The breakage properties of the agglomerates can be also assessed by studying the damage ratio and the fragmentation size ratio as a function of the initial kinetic energy for the assemblies [6]. The damage ratio is defined as the ratio between the number of contacts either lost or gained in the assemblies at a given stage of impact and the initial number of contacts in the (unbroken) assemblies. At a given time, if contacts are effectively lost in the assembly, then damage ratio will have a positive sign and if contacts are gained then damage ratio will be negative. Although damage ratio is normally expected to be positive, it is not entirely impossible to have negative damage ratio, in particular, for low impact velocities of structured geometries as they could favour a net gain of contacts as discussed later. The fragmentation size ratio is defined as the number of particles in the clusters (1st and 2nd largest fragments) to the initial number of particles in the assemblies. Figure 6 shows the damage ratio and fragmentation size ratio as a function of wall force. It is evident that the variation in fragmentation size ratio passes through three regimes: minor disintegration, fragmentation, and shattering (fragmentation ratio about 5%) of the particles were observed in these regimes, as marked by I, II, and III, respectively,in Figure 6. These plots (sharp transitionof fragment size with wall force at regime II), together with Figure 2 suggest that from the point of view of structural damage, the fracture of nanoagglomerates tends to be brittle in nature. Further, the fracture strength of nanocapsules is about four times lower than that of nanosolid agglomerates (Figure 3). Hence, the capsules are more fragile than the solid agglomerates.Though further experimental research is required to understand the cause of negative damage ratio in nanoagglomerates, the small values of negative damage ratio observed here for the case of strong capsule (at low wall forces) could be attributed to the consolidation of the contacts at low initial kinetic energies of the capsule prior to fracture.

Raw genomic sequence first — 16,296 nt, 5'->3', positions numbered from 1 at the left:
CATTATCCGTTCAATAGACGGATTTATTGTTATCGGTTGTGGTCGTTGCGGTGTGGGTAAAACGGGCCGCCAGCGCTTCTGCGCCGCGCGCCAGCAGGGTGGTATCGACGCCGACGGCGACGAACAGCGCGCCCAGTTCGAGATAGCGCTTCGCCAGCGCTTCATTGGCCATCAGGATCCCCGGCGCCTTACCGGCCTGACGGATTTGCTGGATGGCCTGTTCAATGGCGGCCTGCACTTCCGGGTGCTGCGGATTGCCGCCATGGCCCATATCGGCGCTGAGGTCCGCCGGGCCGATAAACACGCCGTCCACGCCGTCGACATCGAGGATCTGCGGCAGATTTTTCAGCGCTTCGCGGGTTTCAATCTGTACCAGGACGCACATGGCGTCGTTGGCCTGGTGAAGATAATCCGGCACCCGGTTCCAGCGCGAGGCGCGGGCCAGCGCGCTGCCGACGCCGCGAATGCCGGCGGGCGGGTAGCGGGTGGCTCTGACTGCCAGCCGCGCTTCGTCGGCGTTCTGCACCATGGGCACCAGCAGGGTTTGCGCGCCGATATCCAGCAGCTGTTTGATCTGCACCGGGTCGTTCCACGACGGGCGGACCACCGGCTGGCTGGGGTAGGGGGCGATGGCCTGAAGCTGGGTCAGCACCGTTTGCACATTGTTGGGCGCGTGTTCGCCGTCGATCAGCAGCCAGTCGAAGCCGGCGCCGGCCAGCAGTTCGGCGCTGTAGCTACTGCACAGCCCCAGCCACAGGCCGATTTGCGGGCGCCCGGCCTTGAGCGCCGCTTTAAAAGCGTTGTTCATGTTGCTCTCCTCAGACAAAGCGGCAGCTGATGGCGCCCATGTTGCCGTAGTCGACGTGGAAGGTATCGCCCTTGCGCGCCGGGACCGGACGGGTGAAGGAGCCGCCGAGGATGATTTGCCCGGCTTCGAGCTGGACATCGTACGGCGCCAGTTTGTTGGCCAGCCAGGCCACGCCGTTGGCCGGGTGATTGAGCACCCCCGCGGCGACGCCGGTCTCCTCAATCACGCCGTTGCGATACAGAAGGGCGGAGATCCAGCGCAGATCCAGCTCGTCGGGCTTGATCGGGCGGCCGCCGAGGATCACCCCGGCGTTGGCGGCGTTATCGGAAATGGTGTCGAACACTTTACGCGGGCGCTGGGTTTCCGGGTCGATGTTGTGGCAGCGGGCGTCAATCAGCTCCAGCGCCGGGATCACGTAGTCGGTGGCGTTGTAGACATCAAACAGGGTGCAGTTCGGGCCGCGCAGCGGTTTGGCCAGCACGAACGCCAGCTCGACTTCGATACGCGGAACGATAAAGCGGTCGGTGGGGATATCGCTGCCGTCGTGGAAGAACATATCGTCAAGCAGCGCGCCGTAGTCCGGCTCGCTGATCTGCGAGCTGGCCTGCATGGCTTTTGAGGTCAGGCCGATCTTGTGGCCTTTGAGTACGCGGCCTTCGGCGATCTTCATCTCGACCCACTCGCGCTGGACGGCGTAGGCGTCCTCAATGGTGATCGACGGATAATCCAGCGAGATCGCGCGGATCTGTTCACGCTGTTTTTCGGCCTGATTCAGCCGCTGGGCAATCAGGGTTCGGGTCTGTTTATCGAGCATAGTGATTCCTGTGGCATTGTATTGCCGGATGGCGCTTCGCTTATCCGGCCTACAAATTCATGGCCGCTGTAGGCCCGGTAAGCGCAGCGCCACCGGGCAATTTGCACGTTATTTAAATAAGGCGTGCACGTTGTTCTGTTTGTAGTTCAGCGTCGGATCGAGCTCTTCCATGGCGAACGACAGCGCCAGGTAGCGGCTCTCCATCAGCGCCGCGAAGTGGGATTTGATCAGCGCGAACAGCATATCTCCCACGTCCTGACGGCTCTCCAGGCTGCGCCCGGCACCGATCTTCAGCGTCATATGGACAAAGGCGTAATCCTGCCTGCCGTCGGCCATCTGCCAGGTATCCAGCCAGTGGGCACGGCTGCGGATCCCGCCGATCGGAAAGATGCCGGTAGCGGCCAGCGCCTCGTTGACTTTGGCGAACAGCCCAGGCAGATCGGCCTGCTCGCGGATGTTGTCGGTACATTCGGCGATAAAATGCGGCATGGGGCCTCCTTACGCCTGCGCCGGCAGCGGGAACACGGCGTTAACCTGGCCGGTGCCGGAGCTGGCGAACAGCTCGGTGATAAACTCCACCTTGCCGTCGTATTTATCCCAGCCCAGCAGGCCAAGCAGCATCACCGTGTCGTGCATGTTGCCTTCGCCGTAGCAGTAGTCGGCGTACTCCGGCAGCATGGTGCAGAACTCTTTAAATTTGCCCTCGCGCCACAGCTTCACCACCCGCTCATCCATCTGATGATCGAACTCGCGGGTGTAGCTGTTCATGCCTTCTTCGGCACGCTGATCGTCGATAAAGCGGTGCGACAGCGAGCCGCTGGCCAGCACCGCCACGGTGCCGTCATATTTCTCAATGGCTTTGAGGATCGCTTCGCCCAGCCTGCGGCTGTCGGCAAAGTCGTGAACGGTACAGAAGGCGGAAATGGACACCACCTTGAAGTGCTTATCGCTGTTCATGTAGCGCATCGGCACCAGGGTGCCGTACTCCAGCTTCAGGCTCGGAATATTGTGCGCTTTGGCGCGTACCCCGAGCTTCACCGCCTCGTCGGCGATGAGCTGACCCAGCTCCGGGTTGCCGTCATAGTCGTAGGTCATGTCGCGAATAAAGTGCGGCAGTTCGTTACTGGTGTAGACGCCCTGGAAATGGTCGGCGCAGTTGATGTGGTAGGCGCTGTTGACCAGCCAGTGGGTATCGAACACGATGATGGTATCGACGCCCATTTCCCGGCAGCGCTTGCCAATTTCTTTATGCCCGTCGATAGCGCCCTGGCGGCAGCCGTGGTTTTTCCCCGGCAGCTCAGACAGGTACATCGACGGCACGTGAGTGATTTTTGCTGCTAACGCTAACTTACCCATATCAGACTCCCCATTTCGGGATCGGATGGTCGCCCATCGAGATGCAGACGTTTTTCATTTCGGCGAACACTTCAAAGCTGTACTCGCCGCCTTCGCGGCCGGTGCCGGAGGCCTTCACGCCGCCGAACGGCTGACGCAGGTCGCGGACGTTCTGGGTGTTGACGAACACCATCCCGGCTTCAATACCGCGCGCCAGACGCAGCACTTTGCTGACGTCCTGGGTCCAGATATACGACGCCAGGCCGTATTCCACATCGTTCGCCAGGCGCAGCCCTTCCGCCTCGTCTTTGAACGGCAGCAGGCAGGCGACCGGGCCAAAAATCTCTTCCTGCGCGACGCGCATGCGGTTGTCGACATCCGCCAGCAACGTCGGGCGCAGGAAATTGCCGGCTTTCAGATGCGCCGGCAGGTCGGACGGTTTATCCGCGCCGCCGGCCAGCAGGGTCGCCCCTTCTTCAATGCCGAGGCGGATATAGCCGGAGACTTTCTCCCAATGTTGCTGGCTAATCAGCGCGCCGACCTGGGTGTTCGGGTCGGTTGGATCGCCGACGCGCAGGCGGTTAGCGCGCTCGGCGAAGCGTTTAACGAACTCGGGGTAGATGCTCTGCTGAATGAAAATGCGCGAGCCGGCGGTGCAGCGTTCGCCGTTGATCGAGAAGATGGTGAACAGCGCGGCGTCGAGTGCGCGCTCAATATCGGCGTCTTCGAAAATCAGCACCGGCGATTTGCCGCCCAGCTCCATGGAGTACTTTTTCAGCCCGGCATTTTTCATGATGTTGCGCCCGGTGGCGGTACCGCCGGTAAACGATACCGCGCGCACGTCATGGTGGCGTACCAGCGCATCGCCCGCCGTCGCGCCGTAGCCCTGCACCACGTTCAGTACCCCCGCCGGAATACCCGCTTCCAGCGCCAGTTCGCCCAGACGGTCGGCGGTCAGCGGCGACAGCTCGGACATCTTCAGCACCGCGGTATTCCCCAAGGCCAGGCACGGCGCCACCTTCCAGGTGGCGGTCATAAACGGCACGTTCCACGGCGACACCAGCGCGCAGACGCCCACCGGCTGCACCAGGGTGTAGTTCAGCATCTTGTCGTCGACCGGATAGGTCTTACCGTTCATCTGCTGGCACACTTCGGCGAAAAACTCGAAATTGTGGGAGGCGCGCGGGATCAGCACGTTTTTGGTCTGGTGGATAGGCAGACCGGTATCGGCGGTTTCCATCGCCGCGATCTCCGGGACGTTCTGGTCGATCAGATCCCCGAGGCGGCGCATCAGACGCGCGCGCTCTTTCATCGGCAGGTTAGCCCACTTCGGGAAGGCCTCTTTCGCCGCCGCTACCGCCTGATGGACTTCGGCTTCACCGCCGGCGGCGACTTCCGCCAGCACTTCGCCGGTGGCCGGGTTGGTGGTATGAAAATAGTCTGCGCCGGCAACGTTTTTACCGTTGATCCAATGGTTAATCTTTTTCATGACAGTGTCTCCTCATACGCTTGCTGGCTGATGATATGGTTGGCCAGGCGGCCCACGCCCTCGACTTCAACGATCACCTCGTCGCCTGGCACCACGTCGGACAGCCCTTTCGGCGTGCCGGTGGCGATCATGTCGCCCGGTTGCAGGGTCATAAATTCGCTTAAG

Figure 6: Variation of damage ratio and fragmentation size ratio versus wall force.